by Lynette Silva
Recognize This! – Hidden influencers are the people that keep your organization running smoothly. Tapping into their strengths can deliver great benefits. Your social recognition program can find them.
What do I do? I don’t help companies implement employee recognition programs. I partner with company leaders to help them create or strengthen a culture of recognition and appreciation across the entire organization. Anyone who has undertaken culture change can attest that is a heavy burden. And it can’t be done by a project team alone.
You need on-the-ground influencers. You need local people who work in the cubicles, on the shop floor, and on the front lines. Without them, change initiatives fail.
Earlier this year, McKinsey published an article on “Tapping the Power of Your Hidden Influencers.” I highly recommend a full read of the article as it summarizes quite well the fundamental challenge of most change efforts – they are led by the wrong people.
Yes, you need executives visibly taking ownership of any change, explaining why the new approach is important to them and to the company. But then you need people at every level of the organization also communicating a very personal message of why it should matter to you. McKinsey explains who these people are:
“Informal influencers exist in every organization, across industries, cultures, and geographies. They are, simply put, people other employees look to for input, advice, or ideas about what’s really happening in a company. They therefore have an outsized influence on what employees believe about the future, as well as on morale, how hard people work, and their willingness to support—or resist—change.”
But how do you find these influencers? McKinsey points out that influencer patterns rarely follow the org chart, company leaders are terrible at identifying the true influencers, and very few influencers are senior leaders. In that reality, McKinsey recommends “snowball sampling” to find the influencers. This is done through short, anonymous surveys asking, “Who do you go to for information at work?” Or “Whose advice do you trust and respect?” Then you compile the answers and see whose names rise to the top most often. Those are your hidden influencers.
When working with customers on changing company culture through powerful, positive recognition and appreciation, we, too, look for these hidden influencers. We typically refer to them as recognition ambassadors. Identifying them can be done in similar ways. Very early in our relationship with new customers, we’ll often conduct a brief recognition survey to assess current attitudes and levels. (This helps establish desired metrics of success as the program evolves). We also include these hidden influencer questions to help find ambassadors.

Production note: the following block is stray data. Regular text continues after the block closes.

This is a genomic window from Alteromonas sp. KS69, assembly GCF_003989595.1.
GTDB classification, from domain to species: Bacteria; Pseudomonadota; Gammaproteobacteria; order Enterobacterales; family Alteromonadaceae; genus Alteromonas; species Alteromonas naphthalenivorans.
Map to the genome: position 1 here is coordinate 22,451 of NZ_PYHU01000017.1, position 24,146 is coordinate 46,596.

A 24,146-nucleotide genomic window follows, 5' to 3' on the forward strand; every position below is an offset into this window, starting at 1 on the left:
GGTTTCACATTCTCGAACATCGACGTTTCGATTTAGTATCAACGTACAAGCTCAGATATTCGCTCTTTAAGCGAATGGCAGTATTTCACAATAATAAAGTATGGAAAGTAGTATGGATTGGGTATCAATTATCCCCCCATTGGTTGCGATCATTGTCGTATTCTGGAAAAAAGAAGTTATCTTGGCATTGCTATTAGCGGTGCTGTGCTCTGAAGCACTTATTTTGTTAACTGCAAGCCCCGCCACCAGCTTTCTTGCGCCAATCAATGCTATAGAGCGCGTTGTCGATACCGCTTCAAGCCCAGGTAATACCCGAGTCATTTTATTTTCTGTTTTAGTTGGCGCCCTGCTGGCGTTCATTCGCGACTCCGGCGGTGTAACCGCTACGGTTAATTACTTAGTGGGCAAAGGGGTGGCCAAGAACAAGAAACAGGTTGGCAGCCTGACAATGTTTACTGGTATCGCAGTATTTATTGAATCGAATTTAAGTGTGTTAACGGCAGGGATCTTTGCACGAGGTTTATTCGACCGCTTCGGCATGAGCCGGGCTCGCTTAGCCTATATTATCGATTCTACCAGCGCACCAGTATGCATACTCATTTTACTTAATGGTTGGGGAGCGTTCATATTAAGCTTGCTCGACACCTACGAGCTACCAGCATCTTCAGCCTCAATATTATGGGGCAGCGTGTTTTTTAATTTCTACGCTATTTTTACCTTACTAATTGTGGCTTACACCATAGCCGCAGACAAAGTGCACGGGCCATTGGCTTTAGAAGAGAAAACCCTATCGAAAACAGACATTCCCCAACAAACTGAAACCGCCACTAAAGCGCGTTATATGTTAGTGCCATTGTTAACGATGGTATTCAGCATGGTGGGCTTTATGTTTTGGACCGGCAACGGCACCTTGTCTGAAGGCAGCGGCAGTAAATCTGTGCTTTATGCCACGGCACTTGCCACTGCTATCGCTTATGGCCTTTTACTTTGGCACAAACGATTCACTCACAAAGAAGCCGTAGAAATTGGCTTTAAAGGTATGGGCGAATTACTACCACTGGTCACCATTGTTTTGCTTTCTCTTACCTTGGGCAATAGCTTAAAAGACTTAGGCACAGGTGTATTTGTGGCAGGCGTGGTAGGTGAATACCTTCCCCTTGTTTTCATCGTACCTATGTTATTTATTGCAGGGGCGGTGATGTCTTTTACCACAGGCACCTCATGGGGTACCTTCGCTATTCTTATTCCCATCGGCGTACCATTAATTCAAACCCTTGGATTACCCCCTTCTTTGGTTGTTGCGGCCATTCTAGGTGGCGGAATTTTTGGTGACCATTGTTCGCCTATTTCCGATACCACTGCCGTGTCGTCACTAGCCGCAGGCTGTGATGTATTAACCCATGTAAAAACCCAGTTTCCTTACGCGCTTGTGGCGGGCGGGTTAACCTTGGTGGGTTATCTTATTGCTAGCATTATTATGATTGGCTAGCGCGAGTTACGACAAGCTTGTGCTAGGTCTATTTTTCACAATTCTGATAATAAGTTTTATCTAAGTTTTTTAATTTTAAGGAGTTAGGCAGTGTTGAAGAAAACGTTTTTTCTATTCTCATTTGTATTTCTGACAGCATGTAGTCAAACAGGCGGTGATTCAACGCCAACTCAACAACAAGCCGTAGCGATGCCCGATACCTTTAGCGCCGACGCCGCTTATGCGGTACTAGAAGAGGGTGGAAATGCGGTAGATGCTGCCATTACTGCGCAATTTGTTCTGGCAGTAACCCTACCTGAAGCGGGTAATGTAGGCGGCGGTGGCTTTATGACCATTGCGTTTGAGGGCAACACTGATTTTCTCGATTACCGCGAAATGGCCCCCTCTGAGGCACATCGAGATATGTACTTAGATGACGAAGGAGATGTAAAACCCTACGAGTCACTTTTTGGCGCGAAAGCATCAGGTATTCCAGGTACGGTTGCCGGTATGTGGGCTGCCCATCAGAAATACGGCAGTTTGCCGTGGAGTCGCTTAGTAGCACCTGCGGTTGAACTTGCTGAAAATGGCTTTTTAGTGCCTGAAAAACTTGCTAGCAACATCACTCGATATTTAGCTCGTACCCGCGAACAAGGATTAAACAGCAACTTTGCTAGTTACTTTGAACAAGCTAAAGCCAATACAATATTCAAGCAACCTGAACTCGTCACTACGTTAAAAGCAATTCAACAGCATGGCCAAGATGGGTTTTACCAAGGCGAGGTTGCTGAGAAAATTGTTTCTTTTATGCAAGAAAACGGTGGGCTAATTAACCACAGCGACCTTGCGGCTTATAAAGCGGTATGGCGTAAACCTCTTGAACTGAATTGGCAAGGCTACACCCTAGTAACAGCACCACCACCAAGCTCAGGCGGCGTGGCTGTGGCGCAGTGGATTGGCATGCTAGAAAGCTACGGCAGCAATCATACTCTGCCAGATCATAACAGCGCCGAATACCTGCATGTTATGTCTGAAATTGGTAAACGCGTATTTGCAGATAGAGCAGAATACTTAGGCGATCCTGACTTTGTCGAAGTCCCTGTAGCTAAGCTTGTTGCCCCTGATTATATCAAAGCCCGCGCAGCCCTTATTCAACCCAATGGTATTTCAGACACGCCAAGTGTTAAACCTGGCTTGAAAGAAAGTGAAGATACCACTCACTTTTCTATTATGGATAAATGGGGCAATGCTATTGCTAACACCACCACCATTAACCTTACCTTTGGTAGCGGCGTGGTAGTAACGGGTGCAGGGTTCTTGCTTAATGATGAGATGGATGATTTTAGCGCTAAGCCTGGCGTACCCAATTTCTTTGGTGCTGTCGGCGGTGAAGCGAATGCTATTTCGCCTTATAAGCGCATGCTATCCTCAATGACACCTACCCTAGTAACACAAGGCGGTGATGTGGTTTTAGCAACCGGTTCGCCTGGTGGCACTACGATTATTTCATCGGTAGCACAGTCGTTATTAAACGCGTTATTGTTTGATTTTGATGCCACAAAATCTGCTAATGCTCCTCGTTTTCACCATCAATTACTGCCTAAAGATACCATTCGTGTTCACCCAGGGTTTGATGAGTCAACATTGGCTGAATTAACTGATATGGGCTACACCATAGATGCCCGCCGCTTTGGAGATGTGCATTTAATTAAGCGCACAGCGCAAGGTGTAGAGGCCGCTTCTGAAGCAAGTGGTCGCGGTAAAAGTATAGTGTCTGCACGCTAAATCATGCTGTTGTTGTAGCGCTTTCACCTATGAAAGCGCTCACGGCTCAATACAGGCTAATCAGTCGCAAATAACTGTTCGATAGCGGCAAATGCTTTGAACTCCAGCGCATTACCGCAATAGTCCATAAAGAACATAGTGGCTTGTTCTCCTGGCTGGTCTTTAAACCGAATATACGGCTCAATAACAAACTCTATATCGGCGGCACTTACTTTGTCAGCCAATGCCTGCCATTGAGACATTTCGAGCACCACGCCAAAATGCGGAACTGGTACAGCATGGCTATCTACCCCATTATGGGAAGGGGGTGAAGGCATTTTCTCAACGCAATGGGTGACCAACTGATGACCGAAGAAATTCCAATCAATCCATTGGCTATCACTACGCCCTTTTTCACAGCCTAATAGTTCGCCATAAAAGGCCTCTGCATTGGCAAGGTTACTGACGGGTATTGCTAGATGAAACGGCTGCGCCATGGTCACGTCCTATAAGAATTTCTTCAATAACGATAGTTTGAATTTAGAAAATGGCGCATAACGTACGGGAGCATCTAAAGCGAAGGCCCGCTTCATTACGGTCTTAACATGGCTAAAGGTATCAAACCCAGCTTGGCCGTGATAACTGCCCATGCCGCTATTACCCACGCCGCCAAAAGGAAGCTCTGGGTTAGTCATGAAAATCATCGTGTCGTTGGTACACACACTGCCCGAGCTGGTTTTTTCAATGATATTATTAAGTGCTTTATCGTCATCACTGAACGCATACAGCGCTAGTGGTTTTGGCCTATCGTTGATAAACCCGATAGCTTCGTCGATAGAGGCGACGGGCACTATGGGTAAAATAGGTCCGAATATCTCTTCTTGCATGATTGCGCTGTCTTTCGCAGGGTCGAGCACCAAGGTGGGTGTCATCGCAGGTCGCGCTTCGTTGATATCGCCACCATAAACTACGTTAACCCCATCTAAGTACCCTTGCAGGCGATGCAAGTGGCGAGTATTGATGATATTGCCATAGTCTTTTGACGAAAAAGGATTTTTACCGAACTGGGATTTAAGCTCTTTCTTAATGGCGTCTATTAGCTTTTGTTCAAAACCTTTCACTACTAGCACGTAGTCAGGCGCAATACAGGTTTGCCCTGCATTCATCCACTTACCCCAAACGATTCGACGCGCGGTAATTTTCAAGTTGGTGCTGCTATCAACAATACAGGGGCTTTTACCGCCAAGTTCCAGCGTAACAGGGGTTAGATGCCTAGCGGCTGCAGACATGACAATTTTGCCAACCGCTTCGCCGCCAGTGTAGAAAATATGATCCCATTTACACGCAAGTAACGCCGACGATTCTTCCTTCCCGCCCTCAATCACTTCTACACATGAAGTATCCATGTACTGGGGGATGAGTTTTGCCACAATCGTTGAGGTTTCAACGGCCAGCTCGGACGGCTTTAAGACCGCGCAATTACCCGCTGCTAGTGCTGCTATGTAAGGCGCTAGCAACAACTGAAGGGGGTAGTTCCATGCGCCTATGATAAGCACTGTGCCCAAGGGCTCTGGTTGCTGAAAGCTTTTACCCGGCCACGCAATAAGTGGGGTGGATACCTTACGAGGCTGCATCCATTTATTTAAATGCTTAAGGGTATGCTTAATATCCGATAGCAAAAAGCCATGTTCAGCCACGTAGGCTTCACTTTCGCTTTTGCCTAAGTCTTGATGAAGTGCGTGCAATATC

These people play a very important role. They aren’t helping to just launch a new employee recognition program. They’re instrumental in creating culture change through frequent, timely and specific appreciation of colleagues’ successes and contributions. That’s no small feat. How do you equip them for success?
- Make the role special – Invite ambassadors to participate, explain why they’ve been chosen for the role, and set expectations for what they can do and how they will contribute.
- Invite their input – Ambassadors are trusted by their colleagues for a reason. They demonstrate good judgment and a clear understanding of the real working environment. Those are exactly the traits you need as you’re making key decisions about your new social recognition initiative. Involve your ambassadors in as much decision-making as possible.
- Treat them as leaders – You’d never launch a new strategic initiative and not keep the executive team informed of progress. Ambassadors must be treated the same way. They are now personally invested and deserve the same level of information and reports. (And then they can help carry forward that message, too.)
We’ve consistently seen the use of ambassadors drive much more rapid program adoption and thereby achievement of desired strategic program goals.
Done well, your recognition program can become your snowball sampling mechanism for future change efforts. We recommend structuring your program so that every recognition moment reinforces something important to the success of your organization –often one of your core values or strategic objectives. If you’ve done that, you can quickly see which employees are more regularly recognized for specific values or objectives. Let’s say one of your objectives is improved safety and “safety” is one of the reasons for recognition in your system. If you’re planning a particular campaign around safety, you can see who has been more regularly recognized for demonstrating key safety behaviors. These are your people that “get it.” They are your safety influencers. They should be your safety ambassadors.
Who are the hidden influencers in your organization? How do you find them? How do you tap into their influence today?